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Recent slowdown in warming explained – experts respond

Posted in Briefings on February 10th, 2014.

AusSMC: A dramatic increase in the strength of the Pacific trade winds (a pattern of easterly winds spanning the tropics) over the past two decades has caused ocean circulation at the equator to speed up, increasing the transport of heat into the deeper ocean while bringing cooler water to the surface.

Screen Shot 2014-02-10 at 1.23.51 PMThe extra heat absorbed by the oceans can help explain the slower rate of warming seen in recent years. The research predicts that, if and when the trade winds slow down, warming will substantially increase, quickly outpacing the recent lower rates.

Our colleagues at the AusSMC ran an online briefing with the report author Professor Matthew England. Click the icon below to replay the briefing:

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Dr Helen McGregor is an associate research fellow in the School of Earth and Environmental Sciences, University of Wollongong, comments:

“This paper presents a plausible mechanism to explain the slowdown in the rate of global warming over the past 30 years. The study shows that the trade winds blowing from east to west across the tropical Pacific have transferred atmospheric heat to the upper metres of the surface ocean, effectively ‘burying’ the heat there. Their projections of global surface air temperature are very much tied to the strength of the trade winds. And that means that if we have tropical Pacific events such as El Niño, which reduce trade wind strength and affect Australian rainfall, we are likely to see rates of global warming increase.”

Dr Steve Rintoul is Research Team Leader at CSIRO Marine and Atmospheric Research and leader of the Oceans Program at the Antarctic Climate and Ecosystems CRC. He was also Coordinating Lead Author of Chapter 3 of the latest IPCC report, Observations: Oceans. He comments:

“The paper shows that the earth does not warm at a uniform rate because of natural variability of the climate system. As a result, pauses in the rate of warming are expected and observed. The paper helps explain the physical mechanism responsible for recent slower rates of surface warming: changes in winds drive changes in ocean currents and a redistribution of heat in the ocean. The authors show that the same mechanism helps explain the slower warming measured between 1940 and 1975.

“More than 93% of the warming of the planet since 1970 is found in the ocean, according to the IPCC report released last week. If we want to understand and track the evolution of climate change, we therefore need to look in the oceans. The oceans have continued to warm unabated, even during the recent “hiatus” in warming of surface temperature.

“Natural variations of the climate system also mean that climate “trends” estimated over a short period are unlikely to reflect long-term changes. A decade or two of slower (or faster) warming does not tell us anything about long-term climate change.”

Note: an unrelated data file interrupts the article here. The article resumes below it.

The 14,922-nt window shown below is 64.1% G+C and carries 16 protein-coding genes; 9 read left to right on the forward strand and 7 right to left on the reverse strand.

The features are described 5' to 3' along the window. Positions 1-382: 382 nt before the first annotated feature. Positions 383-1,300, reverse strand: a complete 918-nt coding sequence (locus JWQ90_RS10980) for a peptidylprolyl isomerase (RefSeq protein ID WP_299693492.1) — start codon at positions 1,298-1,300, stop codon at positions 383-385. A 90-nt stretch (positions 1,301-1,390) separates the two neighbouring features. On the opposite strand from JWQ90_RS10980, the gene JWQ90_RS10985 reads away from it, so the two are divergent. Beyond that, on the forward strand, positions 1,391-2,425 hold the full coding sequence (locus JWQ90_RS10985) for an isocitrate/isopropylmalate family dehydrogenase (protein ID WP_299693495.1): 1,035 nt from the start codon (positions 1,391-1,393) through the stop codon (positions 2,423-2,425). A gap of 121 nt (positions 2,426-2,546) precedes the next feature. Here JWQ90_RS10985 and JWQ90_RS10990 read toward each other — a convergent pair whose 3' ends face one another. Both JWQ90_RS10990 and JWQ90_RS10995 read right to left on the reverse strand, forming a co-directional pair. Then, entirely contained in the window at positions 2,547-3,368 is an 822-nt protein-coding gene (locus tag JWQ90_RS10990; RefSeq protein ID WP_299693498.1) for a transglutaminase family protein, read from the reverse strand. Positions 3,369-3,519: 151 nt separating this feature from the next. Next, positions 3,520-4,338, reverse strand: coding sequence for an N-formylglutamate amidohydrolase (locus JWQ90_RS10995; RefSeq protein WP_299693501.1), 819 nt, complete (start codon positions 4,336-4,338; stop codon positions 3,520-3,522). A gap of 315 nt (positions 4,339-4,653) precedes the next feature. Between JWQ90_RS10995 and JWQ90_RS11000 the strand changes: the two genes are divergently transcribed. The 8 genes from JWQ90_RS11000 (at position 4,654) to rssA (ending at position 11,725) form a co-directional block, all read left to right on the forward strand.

UK Science Media Centre comments

Professor Richard Allan, Professor of Climate Science at the University of Reading, comments:

“This study builds on previous research suggesting that the oceans are absorbing large amounts of heat below the surface layers and that strengthening Pacific winds are the primary cause. These changes are temporarily masking the effects of man-made global warming.

“It is likely that the current slowdown is only a temporary reprieve from rapid increases in global temperatures. Measurements from satellites and deep ocean buoys show that the planet is absorbing more heat than it is radiating out to space and the heat is building up in the oceans. This new research suggests that when the trade winds weaken again, the planet can expect rapid warming of the surface to resume, as greenhouse gas concentrations continue to rise.

“We don’t know what is causing these unprecedented changes, but the implications could be substantial. It would be surprising if these large changes in atmospheric and ocean circulation over the last two decades, including also a potentially long-term decline in the Atlantic ocean circulation, have not already disrupted our weather patterns.”

Professor Piers Forster, Professor of Climate Change at the University of Leeds, comments:

“This is a nice paper that gives further evidence that the slowdown is primarily due to the ocean and its interaction with the atmosphere. The ocean has likely been absorbing extra heat over the last 15 years. It will not be kind to us forever though; beyond 2020 we fully expect the greenhouse gas driven global warming trend to be back on track.”

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